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Functional data methods for predicting pediatric failure to complete ten brief exercise bouts
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  • Nicholas Coronato ,
  • Donald Brown ,
  • Yash Sharma ,
  • Ronen Bar-Yoseph ,
  • Shlomit Radom-Aizik ,
  • Dan Cooper
Nicholas Coronato
University of Virginia

Corresponding Author:[email protected]

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Donald Brown
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Yash Sharma
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Ronen Bar-Yoseph
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Shlomit Radom-Aizik
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Dan Cooper
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Abstract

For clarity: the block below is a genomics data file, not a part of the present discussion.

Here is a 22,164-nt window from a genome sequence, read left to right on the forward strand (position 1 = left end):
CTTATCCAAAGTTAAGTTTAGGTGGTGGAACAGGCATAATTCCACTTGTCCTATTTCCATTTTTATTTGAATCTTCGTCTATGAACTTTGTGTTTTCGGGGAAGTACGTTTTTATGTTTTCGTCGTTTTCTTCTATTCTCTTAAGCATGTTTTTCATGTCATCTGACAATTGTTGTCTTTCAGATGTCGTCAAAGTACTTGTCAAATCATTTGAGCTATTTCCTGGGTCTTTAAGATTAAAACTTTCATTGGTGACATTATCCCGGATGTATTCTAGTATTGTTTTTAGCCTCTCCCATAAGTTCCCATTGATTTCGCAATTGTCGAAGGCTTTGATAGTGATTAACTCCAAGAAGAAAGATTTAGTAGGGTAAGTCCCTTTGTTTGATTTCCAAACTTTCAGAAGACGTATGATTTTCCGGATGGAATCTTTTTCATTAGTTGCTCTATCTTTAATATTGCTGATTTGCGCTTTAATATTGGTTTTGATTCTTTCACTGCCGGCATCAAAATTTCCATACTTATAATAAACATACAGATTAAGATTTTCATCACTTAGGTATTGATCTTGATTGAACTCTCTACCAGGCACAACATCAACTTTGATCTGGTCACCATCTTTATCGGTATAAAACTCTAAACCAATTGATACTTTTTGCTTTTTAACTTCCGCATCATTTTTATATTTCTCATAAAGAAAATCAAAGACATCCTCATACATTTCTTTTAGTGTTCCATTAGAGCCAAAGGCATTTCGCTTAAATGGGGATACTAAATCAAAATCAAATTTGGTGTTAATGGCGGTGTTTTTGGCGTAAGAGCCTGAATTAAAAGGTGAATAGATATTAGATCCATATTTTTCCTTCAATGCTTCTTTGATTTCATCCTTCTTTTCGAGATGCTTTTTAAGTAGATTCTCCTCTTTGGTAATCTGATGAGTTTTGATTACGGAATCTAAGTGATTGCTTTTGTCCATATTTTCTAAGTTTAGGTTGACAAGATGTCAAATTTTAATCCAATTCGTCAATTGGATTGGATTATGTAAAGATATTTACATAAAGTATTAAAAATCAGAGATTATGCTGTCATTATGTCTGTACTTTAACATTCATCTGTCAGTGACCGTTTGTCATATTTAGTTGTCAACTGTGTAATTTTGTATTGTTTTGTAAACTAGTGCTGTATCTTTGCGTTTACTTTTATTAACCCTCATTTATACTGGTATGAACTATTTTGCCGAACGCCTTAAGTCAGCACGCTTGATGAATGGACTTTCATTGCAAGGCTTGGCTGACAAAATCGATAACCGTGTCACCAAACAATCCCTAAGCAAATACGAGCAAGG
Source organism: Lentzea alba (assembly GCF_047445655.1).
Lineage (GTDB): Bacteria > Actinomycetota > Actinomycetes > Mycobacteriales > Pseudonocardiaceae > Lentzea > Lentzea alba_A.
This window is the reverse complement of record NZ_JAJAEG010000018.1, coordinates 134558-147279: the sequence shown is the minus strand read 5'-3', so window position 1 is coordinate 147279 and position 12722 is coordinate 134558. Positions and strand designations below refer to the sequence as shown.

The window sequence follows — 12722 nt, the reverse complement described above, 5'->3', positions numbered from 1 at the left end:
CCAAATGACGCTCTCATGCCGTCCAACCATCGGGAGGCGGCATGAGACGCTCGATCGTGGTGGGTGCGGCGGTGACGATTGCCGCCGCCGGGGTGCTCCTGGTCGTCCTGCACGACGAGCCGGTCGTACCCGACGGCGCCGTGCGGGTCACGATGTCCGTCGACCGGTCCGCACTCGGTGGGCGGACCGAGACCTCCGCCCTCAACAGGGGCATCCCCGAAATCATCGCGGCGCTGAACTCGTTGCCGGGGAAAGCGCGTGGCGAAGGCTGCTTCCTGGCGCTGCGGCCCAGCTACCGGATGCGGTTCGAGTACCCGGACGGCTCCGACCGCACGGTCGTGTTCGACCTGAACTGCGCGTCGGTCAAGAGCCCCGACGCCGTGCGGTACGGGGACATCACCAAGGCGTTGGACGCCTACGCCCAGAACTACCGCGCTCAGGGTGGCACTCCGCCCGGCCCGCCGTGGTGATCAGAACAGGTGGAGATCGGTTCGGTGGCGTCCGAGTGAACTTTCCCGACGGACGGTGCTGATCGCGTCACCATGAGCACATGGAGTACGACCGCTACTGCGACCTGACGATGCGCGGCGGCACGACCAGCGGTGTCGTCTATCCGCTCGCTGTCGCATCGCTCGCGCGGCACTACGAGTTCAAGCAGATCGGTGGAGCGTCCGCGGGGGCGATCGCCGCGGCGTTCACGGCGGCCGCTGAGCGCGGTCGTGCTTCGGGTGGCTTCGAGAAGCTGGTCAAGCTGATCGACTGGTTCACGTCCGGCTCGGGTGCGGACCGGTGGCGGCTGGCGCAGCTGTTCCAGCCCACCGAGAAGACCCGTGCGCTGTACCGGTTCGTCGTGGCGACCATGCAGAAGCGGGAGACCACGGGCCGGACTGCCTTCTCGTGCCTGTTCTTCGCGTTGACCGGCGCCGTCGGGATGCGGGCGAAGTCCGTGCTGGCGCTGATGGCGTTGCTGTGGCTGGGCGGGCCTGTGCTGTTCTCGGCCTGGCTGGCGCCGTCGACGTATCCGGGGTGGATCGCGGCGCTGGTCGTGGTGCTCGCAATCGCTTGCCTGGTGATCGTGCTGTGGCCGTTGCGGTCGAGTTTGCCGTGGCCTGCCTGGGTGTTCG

Physiological response to physical exercise through analysis of cardiopulmonary measurements has been shown to be predictive of a variety of diseases. Nonetheless, the clinical use of exercise testing remains limited because interpretation of test results requires experience and specialized training. Additionally, until this work no methods have identified which dynamic gas exchange or heart rate responses influence an individual’s decision to start or stop physical activity. This research examines the use of advanced machine learning methods to predict completion of a test consisting of multiple exercise bouts by a group of healthy children and adolescents. All participants could complete the ten bouts at low or moderate-intensity work rates, however, when the bout work rates were high-intensity, 50% refused to begin the subsequent exercise bout before all ten bouts had been completed (task failure). We explored machine learning strategies to model the relationship between the physiological time series, the participant’s demographic variables, and the binary outcome variable indicating whether the participant completed the test. The best performing model, a generalized spectral additive model with functional and scalar covariates, achieved 93.6% classification accuracy and an F1 score of 93.5%. Additionally, functional analysis of variance testing showed that participants in the ’failed’ and ’success’ groups have significantly different functional means in three signals: heart rate, oxygen uptake rate, and carbon dioxide uptake rate. Overall, these results show the capability of functional data analysis with generalized spectral additive models to identify key differences in the exercise-induced responses of participants in multiple bout exercise testing.